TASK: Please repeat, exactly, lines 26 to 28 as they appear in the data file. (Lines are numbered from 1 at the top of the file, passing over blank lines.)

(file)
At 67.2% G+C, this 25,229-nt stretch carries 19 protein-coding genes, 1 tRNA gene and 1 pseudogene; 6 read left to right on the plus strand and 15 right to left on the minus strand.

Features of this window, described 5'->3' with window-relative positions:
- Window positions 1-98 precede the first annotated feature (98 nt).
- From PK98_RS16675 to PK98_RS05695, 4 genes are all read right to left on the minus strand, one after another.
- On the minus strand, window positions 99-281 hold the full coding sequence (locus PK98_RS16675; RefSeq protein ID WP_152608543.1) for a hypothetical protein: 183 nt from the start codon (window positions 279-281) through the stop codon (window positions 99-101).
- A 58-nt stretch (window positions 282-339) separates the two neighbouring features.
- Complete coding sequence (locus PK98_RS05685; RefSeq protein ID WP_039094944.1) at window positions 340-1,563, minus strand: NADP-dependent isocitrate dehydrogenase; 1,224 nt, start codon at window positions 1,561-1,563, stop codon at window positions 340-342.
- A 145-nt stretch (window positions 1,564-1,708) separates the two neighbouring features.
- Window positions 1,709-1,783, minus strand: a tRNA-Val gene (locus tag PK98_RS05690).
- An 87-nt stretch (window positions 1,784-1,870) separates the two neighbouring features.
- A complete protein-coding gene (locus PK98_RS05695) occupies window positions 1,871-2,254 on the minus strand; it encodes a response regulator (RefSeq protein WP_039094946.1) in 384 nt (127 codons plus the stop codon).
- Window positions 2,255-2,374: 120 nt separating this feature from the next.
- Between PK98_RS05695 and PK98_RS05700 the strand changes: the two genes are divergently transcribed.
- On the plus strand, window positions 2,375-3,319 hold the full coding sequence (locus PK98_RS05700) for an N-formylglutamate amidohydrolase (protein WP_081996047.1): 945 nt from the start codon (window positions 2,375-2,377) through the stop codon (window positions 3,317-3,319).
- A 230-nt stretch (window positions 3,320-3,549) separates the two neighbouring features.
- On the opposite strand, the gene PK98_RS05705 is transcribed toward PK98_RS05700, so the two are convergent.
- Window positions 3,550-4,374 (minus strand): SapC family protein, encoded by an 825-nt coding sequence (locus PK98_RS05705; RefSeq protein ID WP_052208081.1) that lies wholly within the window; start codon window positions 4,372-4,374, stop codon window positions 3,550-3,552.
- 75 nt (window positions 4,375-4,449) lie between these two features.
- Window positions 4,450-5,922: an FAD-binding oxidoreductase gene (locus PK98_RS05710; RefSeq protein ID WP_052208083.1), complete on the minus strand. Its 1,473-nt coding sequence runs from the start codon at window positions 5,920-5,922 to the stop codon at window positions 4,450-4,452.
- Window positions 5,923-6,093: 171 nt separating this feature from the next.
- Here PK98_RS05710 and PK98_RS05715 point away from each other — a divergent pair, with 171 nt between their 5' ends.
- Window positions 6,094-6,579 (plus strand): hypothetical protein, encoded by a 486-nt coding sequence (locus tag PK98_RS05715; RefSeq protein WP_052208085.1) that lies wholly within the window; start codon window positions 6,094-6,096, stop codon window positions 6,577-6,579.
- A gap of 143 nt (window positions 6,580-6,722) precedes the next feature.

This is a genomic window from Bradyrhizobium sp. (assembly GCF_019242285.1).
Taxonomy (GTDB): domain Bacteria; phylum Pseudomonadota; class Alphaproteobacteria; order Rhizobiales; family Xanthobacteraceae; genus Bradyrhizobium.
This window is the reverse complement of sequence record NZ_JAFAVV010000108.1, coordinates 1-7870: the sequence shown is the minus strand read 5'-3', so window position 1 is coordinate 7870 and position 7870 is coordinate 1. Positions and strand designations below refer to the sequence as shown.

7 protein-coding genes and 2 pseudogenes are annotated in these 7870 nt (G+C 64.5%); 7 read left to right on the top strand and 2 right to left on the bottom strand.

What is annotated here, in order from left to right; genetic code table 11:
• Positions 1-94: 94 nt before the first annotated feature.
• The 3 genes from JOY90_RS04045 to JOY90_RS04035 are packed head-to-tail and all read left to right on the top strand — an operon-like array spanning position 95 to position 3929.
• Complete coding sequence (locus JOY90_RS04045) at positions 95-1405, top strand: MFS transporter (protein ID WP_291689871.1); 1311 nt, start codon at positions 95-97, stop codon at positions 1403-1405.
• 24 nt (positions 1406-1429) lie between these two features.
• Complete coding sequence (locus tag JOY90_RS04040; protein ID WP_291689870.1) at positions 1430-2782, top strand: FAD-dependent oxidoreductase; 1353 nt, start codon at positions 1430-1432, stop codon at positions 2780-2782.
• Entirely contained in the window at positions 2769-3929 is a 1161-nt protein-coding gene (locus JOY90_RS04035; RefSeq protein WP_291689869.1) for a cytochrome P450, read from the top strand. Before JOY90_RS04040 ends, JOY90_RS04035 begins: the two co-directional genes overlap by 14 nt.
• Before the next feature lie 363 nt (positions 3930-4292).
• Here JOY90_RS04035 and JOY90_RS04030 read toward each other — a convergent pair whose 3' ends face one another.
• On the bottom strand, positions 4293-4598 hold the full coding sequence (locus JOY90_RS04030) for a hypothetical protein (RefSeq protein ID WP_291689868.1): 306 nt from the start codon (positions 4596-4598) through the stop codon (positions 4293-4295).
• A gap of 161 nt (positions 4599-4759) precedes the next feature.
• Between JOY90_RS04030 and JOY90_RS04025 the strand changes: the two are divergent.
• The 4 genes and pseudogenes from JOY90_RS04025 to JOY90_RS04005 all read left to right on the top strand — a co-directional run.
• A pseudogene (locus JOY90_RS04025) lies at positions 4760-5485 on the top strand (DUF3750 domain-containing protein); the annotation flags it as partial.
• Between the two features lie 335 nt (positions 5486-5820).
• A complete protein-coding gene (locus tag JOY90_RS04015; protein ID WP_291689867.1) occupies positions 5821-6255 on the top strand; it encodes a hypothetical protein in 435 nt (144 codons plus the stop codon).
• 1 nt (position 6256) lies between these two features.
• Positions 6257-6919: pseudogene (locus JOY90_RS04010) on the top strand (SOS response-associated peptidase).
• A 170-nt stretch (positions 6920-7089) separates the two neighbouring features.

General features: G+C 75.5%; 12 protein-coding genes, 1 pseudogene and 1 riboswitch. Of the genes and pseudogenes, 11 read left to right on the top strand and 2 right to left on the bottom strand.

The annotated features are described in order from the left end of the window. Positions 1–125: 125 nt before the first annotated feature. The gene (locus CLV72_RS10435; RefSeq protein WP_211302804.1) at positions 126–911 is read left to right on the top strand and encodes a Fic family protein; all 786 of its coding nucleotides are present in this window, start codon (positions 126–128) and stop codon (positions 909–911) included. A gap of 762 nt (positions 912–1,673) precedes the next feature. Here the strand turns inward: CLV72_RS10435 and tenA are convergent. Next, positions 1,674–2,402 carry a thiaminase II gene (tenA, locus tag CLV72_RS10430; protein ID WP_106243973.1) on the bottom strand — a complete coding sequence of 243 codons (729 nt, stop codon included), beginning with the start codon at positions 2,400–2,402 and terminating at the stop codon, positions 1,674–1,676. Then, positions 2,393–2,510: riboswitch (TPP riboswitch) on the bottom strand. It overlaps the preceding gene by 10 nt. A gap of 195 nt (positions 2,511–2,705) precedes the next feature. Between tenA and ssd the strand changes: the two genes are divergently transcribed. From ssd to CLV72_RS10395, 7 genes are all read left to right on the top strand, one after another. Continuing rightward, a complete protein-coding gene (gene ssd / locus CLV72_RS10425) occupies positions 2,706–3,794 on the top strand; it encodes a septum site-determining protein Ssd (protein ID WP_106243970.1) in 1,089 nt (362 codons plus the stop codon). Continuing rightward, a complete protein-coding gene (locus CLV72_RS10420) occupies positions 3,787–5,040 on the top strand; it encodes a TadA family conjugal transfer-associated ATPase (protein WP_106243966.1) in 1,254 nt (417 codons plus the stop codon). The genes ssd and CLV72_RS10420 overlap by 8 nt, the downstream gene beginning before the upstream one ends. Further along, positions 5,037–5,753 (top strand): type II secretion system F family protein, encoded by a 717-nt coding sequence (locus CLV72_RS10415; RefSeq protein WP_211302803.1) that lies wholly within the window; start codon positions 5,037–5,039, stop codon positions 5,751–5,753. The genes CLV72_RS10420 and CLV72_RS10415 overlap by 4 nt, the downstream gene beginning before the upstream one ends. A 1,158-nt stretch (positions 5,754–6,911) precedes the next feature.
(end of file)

This window is the reverse complement of sequence record NZ_JAFAVV010000108.1, coordinates 1-7870: the sequence shown is the minus strand read 5'-3', so window position 1 is coordinate 7870 and position 7870 is coordinate 1. Positions and strand designations below refer to the sequence as shown.

7 protein-coding genes and 2 pseudogenes are annotated in these 7870 nt (G+C 64.5%); 7 read left to right on the top strand and 2 right to left on the bottom strand.

What is annotated here, in order from left to right; genetic code table 11: